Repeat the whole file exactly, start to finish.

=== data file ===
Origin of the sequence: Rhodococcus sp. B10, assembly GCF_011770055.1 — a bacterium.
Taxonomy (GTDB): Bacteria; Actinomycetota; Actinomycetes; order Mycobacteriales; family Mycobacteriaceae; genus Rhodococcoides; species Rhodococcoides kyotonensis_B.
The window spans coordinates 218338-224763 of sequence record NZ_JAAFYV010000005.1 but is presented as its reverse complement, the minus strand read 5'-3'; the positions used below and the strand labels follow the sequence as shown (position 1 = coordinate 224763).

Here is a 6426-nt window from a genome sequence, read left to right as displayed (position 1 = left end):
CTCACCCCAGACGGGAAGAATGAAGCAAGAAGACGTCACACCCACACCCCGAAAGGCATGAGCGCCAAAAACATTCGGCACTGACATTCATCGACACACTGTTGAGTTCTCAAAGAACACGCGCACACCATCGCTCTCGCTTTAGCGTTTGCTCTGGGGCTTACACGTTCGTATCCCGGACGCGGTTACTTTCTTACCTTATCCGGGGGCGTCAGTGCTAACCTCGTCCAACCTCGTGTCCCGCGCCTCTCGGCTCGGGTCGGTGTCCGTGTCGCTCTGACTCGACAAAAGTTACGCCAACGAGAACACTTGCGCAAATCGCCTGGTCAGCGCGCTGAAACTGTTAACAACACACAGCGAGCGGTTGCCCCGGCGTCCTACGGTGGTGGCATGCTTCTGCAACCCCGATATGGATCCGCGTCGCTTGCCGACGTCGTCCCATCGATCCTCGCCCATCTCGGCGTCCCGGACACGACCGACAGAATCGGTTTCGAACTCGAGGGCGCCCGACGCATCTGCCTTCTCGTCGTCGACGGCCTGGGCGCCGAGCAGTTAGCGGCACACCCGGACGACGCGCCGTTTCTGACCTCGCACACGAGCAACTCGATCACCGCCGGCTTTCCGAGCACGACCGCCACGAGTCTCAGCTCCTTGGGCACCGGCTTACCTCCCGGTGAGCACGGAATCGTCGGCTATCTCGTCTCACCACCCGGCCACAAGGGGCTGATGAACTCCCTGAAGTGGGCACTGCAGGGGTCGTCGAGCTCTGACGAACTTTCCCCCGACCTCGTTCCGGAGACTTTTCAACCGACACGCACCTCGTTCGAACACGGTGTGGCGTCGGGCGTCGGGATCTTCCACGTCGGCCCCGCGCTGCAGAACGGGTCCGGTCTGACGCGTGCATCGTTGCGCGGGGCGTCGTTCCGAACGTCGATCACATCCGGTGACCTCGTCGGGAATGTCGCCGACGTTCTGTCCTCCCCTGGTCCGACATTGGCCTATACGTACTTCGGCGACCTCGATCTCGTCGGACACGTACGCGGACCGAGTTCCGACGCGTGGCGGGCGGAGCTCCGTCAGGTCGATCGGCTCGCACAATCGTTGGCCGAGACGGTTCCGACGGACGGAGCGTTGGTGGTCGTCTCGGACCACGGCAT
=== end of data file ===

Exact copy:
Origin of the sequence: Rhodococcus sp. B10, assembly GCF_011770055.1 — a bacterium.
Taxonomy (GTDB): Bacteria; Actinomycetota; Actinomycetes; order Mycobacteriales; family Mycobacteriaceae; genus Rhodococcoides; species Rhodococcoides kyotonensis_B.
The window spans coordinates 218338-224763 of sequence record NZ_JAAFYV010000005.1 but is presented as its reverse complement, the minus strand read 5'-3'; the positions used below and the strand labels follow the sequence as shown (position 1 = coordinate 224763).

Here is a 6426-nt window from a genome sequence, read left to right as displayed (position 1 = left end):
CTCACCCCAGACGGGAAGAATGAAGCAAGAAGACGTCACACCCACACCCCGAAAGGCATGAGCGCCAAAAACATTCGGCACTGACATTCATCGACACACTGTTGAGTTCTCAAAGAACACGCGCACACCATCGCTCTCGCTTTAGCGTTTGCTCTGGGGCTTACACGTTCGTATCCCGGACGCGGTTACTTTCTTACCTTATCCGGGGGCGTCAGTGCTAACCTCGTCCAACCTCGTGTCCCGCGCCTCTCGGCTCGGGTCGGTGTCCGTGTCGCTCTGACTCGACAAAAGTTACGCCAACGAGAACACTTGCGCAAATCGCCTGGTCAGCGCGCTGAAACTGTTAACAACACACAGCGAGCGGTTGCCCCGGCGTCCTACGGTGGTGGCATGCTTCTGCAACCCCGATATGGATCCGCGTCGCTTGCCGACGTCGTCCCATCGATCCTCGCCCATCTCGGCGTCCCGGACACGACCGACAGAATCGGTTTCGAACTCGAGGGCGCCCGACGCATCTGCCTTCTCGTCGTCGACGGCCTGGGCGCCGAGCAGTTAGCGGCACACCCGGACGACGCGCCGTTTCTGACCTCGCACACGAGCAACTCGATCACCGCCGGCTTTCCGAGCACGACCGCCACGAGTCTCAGCTCCTTGGGCACCGGCTTACCTCCCGGTGAGCACGGAATCGTCGGCTATCTCGTCTCACCACCCGGCCACAAGGGGCTGATGAACTCCCTGAAGTGGGCACTGCAGGGGTCGTCGAGCTCTGACGAACTTTCCCCCGACCTCGTTCCGGAGACTTTTCAACCGACACGCACCTCGTTCGAACACGGTGTGGCGTCGGGCGTCGGGATCTTCCACGTCGGCCCCGCGCTGCAGAACGGGTCCGGTCTGACGCGTGCATCGTTGCGCGGGGCGTCGTTCCGAACGTCGATCACATCCGGTGACCTCGTCGGGAATGTCGCCGACGTTCTGTCCTCCCCTGGTCCGACATTGGCCTATACGTACTTCGGCGACCTCGATCTCGTCGGACACGTACGCGGACCGAGTTCCGACGCGTGGCGGGCGGAGCTCCGTCAGGTCGATCGGCTCGCACAATCGTTGGCCGAGACGGTTCCGACGGACGGAGCGTTGGTGGTCGTCTCGGACCACGGCAT